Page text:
Global Challenges Academy

Living Deltas

UKRI GCRF Living Deltas Hub

  • Goal 1: No poverty
  • Goal 2: Zero Hunger
  • Goal 3: Good Health & Well Being
  • Goal 5: Gender Equality
  • Goal 6: Clean Water and Sanitation
  • Region: South and Southeast Asia

Deltas occupy only 1% of the global land area but are home to more than half a billion people. Over time, many deltas have become dynamic social-ecological systems (SESs), often playing a pivotal role in national economies. The mega-deltas located in South and Southeast Asia, including the Red River Delta, Mekong Delta in Vietnam, and the Ganges-Brahmaputra-Meghna system in Bangladesh and India are among the most vulnerable in the world.

Human impacts exacerbated by climate change are pushing these deltas ever closer to a number of ‘tipping points’. The tension between human resource use and the desire for development increasingly threatens the livelihoods of those in the region. It poses a highly complex development challenge: how to maintain South and Southeast Asian deltas as functioning SESs in the face of continued human exploitation and environmental degradation.

How we are meeting this challenge

The Living Deltas Research Hub, funded for five years (2019-2024) aims to understand changes to these deltas caused by a range of threats and drivers. These include sea level rise and saline intrusion; loss of biodiversity; mangrove forest degradation and loss of coastal buffer zones; climate change, especially monsoons and incidences of damaging cyclones; population growth; changes in land use, community health and well-being; unsustainable technical interventions.

With an international team of over 120 members from over 20 academic institutions we are working in partnership with delta communities to co-produce new understandings of behaviour and response to rising risks and threats to delta SESs. Our aim is to seek sustainable solutions, address the United Nations’ Sustainable Development Goals (SDG) agenda more specifically in deltas, and raise resilience and adaptive capacity in delta populations vulnerable to global change and delta degradation over time. Here we highlight just some of the many ways in which we are responding to the challenge. You can find out more about our work from our Water (b)Log.

  • We are creating new monitoring of deltas when none existed before to produce new baselines of delta water quality and new understanding of delta evolution over time. An intended outcome is a Living Deltas Index, an innovative and accessible assessment tool for the health status of delta ecosystems.
  • We are developing frameworks for localising the UN Sustainable Development Goal (SDG) in delta-specific contexts, and new ways of monitoring the SDGs based on their natural and cultural heritage values as well as their other contexts.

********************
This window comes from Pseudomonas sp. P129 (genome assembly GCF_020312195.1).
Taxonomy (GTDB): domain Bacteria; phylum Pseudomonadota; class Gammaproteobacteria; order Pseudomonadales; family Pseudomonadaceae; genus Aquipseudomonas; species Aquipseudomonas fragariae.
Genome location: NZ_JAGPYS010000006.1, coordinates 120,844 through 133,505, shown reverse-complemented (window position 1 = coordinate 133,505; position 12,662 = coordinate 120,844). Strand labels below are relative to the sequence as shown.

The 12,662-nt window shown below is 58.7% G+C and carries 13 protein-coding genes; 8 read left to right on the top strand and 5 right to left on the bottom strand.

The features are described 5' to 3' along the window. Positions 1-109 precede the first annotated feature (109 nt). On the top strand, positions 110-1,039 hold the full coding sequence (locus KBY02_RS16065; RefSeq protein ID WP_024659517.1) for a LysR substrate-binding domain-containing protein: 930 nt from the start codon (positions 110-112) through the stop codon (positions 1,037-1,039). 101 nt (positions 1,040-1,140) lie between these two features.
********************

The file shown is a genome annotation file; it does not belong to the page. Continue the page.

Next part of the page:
• We are creating a comprehensive risk assessment framework for delta (SESs) that will allow us to identify and fill any knowledge gaps in the area of social equity analysis at the delta level. Furthermore, this system will help accumulate the data needed to effectively monitor the systems over time.
  • Through developing delta-level interventions to respond to, and mitigate against, foreseeable coastal system tipping points, we are charactering tipping-point thresholds and identifies risks and opportunities for coastal areas.
  • Our team is working with delta communities to gain insight into the intricate connections between people's heritage, their current lives, and the impact of human activities and environmental change on delta regions.

Our aim is to actively address four key questions: (1) how are Asian mega-deltas changing, and what are possible causes and consequences? (2) how do we use local knowledge and local cultural heritage to underpin a better future for deltas? (3) how can delta communities’ capacity and adaptability be enhanced to ensure the SDG message that ‘no one is left behind’? and (4) how can infrastructure, inequality, and resilience issues be addressed to encourage more sustainable delta futures?

SDGs focus for the Living Deltas Hub.

Who will benefit

With the aim of transforming policy and practice based on new approaches to understanding delta change, our research will benefit those living in South and Southeast Asian delta regions, specifically women and youth groups; local, regional and national government; community organisations; NGOs; and SME businesses.

Our team

Full details of our team are available here.

Key contact

Professor Andy Large

Further information

Living Deltas UKRI GCRF Hub